Kerry and Lieberman Proposal Scales Back Energy Efficiency Provisions, Raising Costs to Consumers

May 12, 2010

Washington, D.C. — The compromise Kerry-Lieberman proposal released today misses out on a key opportunity to address the cost of curbing climate change by including little on energy efficiency — the first, best, and least-cost carbon-reduction opportunity. The Kerry-Lieberman proposal does much less for energy efficiency than previous major climate change bills. Relative to the climate bills passed by the House and reported out by the Senate Environment and Public Works Committee, two major energy efficiency provisions have been dramatically reduced. These are provisions that provide emissions allowances to fund a variety of state energy efficiency programs and a requirement that gas utilities use a portion of their free emissions allowances to operate energy efficiency programs. On state programs, Kerry and Lieberman provide less than a quarter of the allowances provided in the House-passed energy and climate bill. On natural gas programs, Kerry-Lieberman have reduced the minimum share of allowances to energy efficiency from one-third to one-fifth. On the other hand, the Kerry-Lieberman proposal does include several useful transportation provisions and also a small short-term program for industrial efficiency.

“Our analysis of the House-passed climate bill found that consumer bill savings from energy efficiency offset the costs to consumers of greenhouse gas emissions limits, making the overall package affordable to consumers,” stated Steven Nadel, Executive Director for the American Council for an Energy-Efficient Economy (ACEEE). “The Kerry-Lieberman proposal will result in only limited energy savings, and without these savings, costs to consumers will be higher.”

In addition to concerns about cuts to energy efficiency provisions, ACEEE also noted that by providing rebates to consumers through their energy bills, the Kerry-Lieberman proposal would also reduce the incentive for consumers to conserve energy on their own. “For the market for energy efficiency to work, consumers need to see the costs of inefficiency on their energy bills. While we support consumer rebates to offset costs, these rebates should be provided in other ways, rather than directly on energy bills,” noted Nadel.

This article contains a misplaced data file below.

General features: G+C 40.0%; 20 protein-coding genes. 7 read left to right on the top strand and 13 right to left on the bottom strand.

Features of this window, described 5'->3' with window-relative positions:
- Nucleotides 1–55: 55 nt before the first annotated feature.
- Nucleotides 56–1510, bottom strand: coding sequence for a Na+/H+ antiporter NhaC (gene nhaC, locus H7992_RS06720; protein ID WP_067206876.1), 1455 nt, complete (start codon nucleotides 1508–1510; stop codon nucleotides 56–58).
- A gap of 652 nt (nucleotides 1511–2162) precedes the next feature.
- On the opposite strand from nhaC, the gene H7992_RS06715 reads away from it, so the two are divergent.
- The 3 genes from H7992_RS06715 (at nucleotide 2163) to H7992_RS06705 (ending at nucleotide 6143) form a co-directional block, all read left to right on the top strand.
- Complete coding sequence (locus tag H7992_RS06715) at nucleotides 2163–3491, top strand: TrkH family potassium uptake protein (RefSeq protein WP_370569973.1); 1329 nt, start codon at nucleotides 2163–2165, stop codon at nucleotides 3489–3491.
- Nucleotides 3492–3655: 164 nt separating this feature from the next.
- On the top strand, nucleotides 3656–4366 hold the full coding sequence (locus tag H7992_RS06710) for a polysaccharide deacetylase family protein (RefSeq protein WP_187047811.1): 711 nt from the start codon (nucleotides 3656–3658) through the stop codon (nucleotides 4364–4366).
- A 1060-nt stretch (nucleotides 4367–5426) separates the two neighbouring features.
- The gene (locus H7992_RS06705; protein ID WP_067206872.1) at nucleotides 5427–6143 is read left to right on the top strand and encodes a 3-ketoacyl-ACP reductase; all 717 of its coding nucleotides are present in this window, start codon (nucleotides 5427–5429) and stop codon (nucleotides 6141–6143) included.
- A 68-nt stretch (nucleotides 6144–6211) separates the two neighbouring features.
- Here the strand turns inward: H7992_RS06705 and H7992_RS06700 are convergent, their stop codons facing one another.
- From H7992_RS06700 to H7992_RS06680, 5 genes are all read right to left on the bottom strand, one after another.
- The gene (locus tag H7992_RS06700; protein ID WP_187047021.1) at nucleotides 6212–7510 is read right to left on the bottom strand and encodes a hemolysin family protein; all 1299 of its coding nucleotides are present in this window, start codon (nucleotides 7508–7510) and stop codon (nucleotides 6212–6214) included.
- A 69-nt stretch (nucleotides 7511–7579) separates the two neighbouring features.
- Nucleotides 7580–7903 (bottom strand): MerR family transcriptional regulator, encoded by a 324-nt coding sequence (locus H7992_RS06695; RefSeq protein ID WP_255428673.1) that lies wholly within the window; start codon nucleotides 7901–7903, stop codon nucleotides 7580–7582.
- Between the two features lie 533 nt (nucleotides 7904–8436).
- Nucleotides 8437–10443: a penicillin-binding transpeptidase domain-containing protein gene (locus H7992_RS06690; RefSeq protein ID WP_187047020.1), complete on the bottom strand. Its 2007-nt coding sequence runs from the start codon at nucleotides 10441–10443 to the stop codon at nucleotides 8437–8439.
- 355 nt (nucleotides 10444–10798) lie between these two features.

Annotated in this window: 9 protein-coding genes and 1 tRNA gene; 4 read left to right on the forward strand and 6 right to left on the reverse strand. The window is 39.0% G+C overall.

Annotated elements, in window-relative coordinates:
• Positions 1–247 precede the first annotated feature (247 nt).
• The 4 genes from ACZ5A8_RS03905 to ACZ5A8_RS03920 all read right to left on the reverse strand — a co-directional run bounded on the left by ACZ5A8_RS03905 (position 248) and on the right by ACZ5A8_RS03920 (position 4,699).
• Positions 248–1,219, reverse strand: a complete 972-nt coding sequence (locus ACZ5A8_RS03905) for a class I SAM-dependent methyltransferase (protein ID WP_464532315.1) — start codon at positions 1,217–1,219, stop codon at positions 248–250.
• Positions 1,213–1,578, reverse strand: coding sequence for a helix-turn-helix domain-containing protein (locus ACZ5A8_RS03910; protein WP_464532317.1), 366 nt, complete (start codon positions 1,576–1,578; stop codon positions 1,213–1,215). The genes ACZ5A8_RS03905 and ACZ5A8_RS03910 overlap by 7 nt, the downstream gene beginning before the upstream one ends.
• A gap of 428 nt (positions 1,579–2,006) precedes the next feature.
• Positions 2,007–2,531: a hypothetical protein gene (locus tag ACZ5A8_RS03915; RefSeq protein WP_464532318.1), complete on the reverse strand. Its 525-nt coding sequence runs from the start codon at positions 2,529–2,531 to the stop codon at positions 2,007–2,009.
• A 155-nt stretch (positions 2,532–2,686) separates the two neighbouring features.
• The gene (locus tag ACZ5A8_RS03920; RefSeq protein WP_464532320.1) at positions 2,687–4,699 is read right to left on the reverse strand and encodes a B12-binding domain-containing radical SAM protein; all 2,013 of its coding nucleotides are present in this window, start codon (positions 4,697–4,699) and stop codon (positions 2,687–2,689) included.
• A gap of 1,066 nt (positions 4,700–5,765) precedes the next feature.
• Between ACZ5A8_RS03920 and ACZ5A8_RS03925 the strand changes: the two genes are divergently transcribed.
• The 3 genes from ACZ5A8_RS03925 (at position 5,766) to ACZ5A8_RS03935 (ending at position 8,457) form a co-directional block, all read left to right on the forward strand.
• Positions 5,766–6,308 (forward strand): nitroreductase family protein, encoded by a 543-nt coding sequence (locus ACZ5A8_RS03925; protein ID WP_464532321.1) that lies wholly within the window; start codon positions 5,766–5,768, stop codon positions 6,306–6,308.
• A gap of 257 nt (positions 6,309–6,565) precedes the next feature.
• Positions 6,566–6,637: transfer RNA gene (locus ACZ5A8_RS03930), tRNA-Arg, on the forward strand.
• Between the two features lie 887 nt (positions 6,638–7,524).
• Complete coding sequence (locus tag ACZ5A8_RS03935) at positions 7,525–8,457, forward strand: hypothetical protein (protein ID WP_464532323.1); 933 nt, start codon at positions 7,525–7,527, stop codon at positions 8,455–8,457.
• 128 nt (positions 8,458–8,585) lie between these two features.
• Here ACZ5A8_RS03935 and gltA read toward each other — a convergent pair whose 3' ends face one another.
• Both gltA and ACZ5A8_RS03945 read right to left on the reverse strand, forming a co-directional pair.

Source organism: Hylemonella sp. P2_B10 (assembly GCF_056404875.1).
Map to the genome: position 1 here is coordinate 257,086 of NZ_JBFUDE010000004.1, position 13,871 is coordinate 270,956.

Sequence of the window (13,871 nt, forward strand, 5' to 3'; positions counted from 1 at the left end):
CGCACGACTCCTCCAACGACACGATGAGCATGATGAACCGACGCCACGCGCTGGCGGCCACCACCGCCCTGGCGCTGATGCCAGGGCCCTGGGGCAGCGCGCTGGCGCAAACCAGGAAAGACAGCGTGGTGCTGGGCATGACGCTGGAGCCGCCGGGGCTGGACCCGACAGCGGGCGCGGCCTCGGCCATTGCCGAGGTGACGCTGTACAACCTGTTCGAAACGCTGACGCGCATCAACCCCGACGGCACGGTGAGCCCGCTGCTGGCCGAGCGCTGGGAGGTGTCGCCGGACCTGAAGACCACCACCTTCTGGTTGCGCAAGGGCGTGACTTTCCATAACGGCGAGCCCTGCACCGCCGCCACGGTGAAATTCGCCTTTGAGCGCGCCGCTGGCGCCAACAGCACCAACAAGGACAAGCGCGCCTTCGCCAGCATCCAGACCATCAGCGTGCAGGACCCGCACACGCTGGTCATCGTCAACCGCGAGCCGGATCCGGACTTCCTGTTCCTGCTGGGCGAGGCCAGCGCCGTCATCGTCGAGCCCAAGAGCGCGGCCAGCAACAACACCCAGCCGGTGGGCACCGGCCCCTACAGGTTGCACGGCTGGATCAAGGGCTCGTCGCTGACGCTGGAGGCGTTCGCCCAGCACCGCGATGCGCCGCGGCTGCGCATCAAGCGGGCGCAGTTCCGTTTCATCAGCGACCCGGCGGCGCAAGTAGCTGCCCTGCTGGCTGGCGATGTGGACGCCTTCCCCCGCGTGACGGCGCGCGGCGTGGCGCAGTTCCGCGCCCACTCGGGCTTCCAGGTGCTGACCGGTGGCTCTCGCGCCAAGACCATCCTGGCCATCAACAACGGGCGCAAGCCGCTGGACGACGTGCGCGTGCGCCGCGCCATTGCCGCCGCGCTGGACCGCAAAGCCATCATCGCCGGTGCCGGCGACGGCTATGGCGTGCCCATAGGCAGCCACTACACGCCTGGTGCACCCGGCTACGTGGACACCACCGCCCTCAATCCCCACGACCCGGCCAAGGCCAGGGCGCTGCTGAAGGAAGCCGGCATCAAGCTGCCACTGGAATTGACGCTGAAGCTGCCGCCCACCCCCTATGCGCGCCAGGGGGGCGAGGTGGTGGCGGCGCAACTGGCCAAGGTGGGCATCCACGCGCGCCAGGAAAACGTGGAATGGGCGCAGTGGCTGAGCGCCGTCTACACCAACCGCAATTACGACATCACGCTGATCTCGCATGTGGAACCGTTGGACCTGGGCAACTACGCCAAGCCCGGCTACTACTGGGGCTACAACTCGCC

In remarks leading up to today’s introduction, Senators Kerry and Lieberman have acknowledged the positive role energy efficiency can play, and have referred to the energy efficiency provisions in an energy bill reported out by the Senate Energy Committee. However, according to a previous analysis by ACEEE, the majority of energy savings in the Senate Energy Committee bill requires funding that was expected to come from a climate bill, but such funding is missing from the Kerry-Lieberman bill.

“The bill does take important steps towards lowering transportation-sector emissions by requiring national goals for transportation reductions, as well as state and metro area targets. More federal dollars are available to help reach those targets than in previous bills, though acceptable uses for those funds could be better defined. In addition, the bill offers substantial assistance to auto manufacturers and suppliers for clean vehicle production, including plug-ins; unfortunately, vehicle efficiency performance requirements for this program are quite weak," stated ACEEE Transportation Program Director Therese Langer.

The previous ACEEE analysis on the House-passed energy and climate bill concluded that the energy efficiency provisions in the bill would save the average American household about $200 annually by 2020. These consumer savings would exceed the non-efficiency costs per household of the legislation, which the Congressional Budget Office estimated to be $175 in 2020. ACEEE also estimated the energy savings of the energy bill reported out by the Senate Energy Committee and found that this bill would save less than half the energy of the House-passed bill. Of the savings in the Senate Energy Committee bill, more than 60% of the savings are dependent on Congress providing funding for the provisions. Without this funding, savings from the Senate Energy Committee bill will be about one-quarter of the savings from the House-passed bill.

“We support the intent and efforts of Senators Kerry and Lieberman. However, in order to enact their proposal, they will need to make the case that it will not have adverse effects on consumers. Unfortunately, by gutting the energy efficiency provisions in their bill, they have created a huge impediment to make this case. They have pulled the plug on the most effective carbon-reduction strategy,” concluded Nadel. “We urge the Senate to build upon the meager energy efficiency provisions in the Kerry-Lieberman bill in order to reduce the costs to consumers of addressing climate change.”